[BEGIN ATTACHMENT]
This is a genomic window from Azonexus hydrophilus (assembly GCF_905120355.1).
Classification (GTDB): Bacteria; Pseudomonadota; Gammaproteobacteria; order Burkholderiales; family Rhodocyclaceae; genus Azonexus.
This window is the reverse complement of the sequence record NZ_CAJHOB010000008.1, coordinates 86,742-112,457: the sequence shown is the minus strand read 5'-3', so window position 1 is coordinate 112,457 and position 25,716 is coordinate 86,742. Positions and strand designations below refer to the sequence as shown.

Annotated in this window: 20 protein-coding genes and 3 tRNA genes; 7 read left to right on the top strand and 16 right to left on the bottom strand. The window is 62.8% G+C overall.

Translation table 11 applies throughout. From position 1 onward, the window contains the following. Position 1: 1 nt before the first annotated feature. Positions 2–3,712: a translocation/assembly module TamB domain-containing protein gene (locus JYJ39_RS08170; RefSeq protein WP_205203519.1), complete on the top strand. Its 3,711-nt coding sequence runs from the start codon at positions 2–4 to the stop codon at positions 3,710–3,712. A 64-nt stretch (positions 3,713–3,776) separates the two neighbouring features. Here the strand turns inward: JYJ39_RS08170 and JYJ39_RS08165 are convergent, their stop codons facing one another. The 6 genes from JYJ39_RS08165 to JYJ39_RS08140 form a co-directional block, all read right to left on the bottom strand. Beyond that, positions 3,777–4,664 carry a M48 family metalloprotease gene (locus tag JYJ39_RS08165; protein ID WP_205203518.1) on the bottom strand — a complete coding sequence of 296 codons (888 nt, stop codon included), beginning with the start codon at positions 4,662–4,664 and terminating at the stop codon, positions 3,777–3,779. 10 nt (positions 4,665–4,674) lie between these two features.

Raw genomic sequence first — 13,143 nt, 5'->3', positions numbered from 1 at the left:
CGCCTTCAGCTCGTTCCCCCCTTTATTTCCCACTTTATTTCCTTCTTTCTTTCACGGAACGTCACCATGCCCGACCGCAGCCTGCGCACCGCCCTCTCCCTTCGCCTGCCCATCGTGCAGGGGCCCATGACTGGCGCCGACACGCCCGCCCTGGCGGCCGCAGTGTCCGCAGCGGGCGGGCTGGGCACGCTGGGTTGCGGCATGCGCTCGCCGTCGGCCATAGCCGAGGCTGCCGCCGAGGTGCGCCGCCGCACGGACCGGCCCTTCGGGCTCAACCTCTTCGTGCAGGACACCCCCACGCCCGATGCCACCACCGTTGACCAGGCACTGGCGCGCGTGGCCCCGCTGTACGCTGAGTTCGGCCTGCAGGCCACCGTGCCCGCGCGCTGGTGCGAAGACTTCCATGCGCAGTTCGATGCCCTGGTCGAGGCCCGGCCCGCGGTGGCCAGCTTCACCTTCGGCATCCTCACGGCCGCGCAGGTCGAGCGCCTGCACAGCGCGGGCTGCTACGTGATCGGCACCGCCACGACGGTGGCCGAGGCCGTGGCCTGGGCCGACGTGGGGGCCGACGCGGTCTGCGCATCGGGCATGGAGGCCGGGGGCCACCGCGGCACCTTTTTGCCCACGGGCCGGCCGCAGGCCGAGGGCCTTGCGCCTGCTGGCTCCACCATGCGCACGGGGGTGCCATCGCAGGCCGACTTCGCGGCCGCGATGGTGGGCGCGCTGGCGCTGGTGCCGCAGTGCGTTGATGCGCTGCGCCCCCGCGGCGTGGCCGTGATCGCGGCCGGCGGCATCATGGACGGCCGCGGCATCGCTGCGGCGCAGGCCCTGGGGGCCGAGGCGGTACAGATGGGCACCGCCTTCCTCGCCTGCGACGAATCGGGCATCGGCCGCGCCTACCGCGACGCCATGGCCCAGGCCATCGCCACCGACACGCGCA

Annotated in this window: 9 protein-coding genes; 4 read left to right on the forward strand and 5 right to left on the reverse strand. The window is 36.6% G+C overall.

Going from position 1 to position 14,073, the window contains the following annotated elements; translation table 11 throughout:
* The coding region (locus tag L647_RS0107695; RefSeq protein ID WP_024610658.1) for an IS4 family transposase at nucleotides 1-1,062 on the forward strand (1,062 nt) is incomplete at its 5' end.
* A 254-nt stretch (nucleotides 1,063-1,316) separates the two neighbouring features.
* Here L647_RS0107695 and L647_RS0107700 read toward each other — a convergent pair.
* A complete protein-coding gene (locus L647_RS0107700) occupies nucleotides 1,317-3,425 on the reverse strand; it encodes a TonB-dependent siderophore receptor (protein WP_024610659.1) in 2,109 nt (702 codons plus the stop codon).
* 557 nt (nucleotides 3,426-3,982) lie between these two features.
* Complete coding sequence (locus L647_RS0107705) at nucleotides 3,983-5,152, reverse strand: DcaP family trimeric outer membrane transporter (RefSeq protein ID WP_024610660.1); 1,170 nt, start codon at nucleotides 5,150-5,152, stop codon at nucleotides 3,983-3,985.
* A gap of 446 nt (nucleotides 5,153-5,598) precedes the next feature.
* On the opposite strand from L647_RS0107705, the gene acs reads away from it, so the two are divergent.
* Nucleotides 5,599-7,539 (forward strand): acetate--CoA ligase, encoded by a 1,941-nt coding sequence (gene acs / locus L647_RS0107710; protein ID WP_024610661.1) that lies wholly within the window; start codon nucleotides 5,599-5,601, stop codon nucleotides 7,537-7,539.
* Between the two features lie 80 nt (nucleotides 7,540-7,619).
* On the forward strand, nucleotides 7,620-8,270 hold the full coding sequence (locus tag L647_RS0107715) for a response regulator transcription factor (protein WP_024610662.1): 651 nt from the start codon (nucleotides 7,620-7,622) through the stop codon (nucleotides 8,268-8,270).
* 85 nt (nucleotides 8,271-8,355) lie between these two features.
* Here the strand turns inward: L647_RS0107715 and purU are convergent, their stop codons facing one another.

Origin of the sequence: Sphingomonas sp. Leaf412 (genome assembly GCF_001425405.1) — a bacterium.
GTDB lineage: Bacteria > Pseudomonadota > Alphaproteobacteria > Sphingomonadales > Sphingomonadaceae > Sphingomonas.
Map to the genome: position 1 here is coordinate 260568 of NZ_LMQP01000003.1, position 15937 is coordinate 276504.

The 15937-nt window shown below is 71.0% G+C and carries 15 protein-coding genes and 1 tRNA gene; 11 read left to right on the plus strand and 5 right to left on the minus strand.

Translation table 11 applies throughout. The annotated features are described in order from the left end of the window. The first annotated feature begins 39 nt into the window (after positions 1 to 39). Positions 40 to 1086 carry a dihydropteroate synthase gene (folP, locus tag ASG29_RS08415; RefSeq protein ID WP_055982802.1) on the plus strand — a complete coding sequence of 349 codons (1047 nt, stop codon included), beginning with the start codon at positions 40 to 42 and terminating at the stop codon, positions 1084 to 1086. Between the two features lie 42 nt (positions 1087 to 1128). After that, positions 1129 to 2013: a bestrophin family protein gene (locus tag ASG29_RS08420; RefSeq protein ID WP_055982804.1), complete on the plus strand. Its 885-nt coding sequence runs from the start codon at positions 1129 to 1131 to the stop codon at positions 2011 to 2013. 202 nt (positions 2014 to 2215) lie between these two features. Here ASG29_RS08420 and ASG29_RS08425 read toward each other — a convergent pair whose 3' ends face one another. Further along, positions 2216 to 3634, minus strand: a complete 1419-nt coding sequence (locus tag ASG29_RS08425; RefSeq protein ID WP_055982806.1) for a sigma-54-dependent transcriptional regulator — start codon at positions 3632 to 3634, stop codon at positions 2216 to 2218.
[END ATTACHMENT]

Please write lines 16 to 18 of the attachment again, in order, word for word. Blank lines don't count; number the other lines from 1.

* A gap of 446 nt (nucleotides 5,153-5,598) precedes the next feature.
* On the opposite strand from L647_RS0107705, the gene acs reads away from it, so the two are divergent.
* Nucleotides 5,599-7,539 (forward strand): acetate--CoA ligase, encoded by a 1,941-nt coding sequence (gene acs / locus L647_RS0107710; protein ID WP_024610661.1) that lies wholly within the window; start codon nucleotides 5,599-5,601, stop codon nucleotides 7,537-7,539.